Day 10: Bethlehem
Our tenth day began with Mass at St. Catherine's Basilica, the Catholic chapel at the Church of the Nativity. We prayed for our loved ones around the world and spent some time reflecting on peace and justice in Israel and Palestine. We reflected on the idea of being pilgrims and how following in the footsteps of Jesus means coming face-to-face with injustice, seeing the humans in front of us, and learning how to be peacemakers in this world.
After Mass we toured Efrat, a settlement or disputed neighborhood, near Bethlehem. This settlement has over 10,000 Jewish inhabitants and is considered the capitol of the Gush Etzion settlement bloc, built inside the West Bank. Efrat is considered illegal under international law but the State of Israel disputes this claim. We met Ardie Geldman, an American-Israeli settler, originally from the Chicago area inside a synagogue in Efrat. He explained his take on the Israeli-Palestinian conflict, laying much blame on the Palestinian Authority and their corruption. He explained that settlers would like peace, but that it is too dangerous for Palestinians to meet with settlers due to threats from their own government. It was a genuine conversation and he thanked us for being a peaceful group with good questions and a genuine desire to learn.
After our visit to Efrat we went to the Cremisan Winery in Beit Jala, a suburb of Bethlehem, owned and operated by Salesian monks. As Bethlehem Bible College states on their website, "The Cremisan Valley is one of the most vulnerable territories by the Israeli-Palestinian Conflict. The Valley is situated between the Israeli settlements of Gilo and Har Gilo, which were constructed on land belonging to people from Beit Jala. In 2006, the Israeli military authorities announced an order for the construction of a separation barrier in the area. In June 2015, after 9 long years of prayers and legal battles, the monastery and the 58 Palestinian landowners were shocked to learn that the Israeli High Court approved construction of the barrier. The Cremisan Monastery would be cut off from Beit Jala and Bethlehem and fall behind the wall, becoming unreachable to the community around it. This would also result in the loss of one of the only remaining green areas in the district." Politics aside, the wine was delicious. We enjoyed learning about how the wine was made and had a wonderful tasting experience.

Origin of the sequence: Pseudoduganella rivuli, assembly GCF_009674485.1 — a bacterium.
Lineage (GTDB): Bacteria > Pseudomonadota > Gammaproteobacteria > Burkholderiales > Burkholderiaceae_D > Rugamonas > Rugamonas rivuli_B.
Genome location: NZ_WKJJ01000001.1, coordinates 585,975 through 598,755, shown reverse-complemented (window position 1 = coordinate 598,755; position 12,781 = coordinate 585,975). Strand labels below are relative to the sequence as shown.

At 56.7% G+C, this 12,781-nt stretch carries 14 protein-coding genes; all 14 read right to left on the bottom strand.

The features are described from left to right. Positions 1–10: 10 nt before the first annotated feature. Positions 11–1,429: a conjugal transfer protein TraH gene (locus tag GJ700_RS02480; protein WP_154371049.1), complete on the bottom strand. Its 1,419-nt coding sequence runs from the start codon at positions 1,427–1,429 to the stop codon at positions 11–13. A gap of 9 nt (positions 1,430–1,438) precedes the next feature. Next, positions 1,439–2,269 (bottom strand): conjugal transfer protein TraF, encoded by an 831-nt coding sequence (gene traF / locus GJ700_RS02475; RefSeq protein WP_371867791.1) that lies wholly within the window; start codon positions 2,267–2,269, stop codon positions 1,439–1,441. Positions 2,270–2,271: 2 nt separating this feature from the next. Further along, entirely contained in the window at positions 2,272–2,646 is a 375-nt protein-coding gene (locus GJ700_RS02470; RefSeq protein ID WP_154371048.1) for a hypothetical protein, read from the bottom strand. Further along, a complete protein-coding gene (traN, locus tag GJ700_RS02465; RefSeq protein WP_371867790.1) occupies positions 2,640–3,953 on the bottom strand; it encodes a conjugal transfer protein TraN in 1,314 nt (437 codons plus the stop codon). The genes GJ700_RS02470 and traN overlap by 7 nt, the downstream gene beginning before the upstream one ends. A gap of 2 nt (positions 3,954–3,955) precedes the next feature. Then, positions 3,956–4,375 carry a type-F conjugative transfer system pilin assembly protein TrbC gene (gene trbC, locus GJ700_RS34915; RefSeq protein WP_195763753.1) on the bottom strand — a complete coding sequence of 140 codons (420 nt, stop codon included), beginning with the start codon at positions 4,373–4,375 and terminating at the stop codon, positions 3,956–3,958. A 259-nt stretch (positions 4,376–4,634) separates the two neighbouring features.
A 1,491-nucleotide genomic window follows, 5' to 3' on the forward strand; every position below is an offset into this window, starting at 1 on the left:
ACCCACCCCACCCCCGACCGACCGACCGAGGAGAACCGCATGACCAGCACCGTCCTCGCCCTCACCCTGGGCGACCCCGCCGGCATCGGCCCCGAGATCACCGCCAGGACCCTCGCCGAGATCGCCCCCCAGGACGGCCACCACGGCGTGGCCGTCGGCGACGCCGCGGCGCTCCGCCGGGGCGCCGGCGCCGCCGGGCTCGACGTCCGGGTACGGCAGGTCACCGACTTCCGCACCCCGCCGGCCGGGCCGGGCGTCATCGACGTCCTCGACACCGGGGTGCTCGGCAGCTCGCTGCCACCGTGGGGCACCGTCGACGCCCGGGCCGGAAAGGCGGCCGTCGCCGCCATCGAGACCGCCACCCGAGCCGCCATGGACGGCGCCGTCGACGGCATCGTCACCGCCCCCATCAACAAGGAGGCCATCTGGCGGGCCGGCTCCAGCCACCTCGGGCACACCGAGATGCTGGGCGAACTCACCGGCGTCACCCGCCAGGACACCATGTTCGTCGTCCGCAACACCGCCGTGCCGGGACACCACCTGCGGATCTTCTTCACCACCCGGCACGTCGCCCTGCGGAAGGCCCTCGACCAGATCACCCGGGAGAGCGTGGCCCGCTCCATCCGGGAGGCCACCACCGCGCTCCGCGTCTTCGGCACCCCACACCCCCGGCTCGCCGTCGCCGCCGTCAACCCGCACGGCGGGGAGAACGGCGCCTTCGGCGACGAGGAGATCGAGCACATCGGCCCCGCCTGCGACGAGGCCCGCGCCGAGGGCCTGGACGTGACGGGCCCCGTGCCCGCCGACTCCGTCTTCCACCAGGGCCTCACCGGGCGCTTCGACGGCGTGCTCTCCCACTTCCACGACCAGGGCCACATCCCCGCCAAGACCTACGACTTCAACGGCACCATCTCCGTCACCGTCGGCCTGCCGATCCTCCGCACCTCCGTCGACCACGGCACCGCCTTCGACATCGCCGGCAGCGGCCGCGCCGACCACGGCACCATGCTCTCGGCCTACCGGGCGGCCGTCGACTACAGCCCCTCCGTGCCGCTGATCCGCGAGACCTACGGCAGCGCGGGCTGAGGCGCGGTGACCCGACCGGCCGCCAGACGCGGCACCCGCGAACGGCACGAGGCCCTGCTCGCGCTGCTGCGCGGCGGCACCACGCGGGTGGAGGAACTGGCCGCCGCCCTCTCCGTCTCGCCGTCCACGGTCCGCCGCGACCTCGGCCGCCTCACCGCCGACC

Needing a bit of a break from Middle Eastern food, we decided to go out for pizza at Al Mundo, a restaurant overlooking the city of Bethlehem with some of the most delicious pizza in the city. We had soda, french fries, and delicious pizza. After lunch half of our group went shopping at a fair trade store, while others went back to the hotel to rest.
In the evening we had a talk with Elias, a Palestinian Christian and the Executive Director at Holy Land Trust. Holy Land Trust is an organization that seeks to promote peace in the region by living lives motivated by unconditional love and not fear. They believe in the possibility of truth and goodness between all people and the ability to relate to each other with empathy and compassion. They recognize that much of the conflict in the area is due to trauma and that the only way to find peace is to understand the deeper issues that prevent a real and just peace from being realized. Elias invited his good friend from Israel along to talk to us, a former Israeli Defense Forces Jewish soldier. Both have risked their lives to be friends with each other, but know that peace is forged through relationships. Then we heard from a Palestinian Christian woman who is a brilliant English professor at Bethlehem University on her take on the conflict, relationships between Muslims and Christians, and what it is like for women growing up inside the Palestinian territories. We were left feeling hopeful for peace in the area and for progressive movements for women in the Middle East. A prayer of gratitude and a plea for peace ended our night as our thoughts moved forward to what we would experience tomorrow in Jerusalem.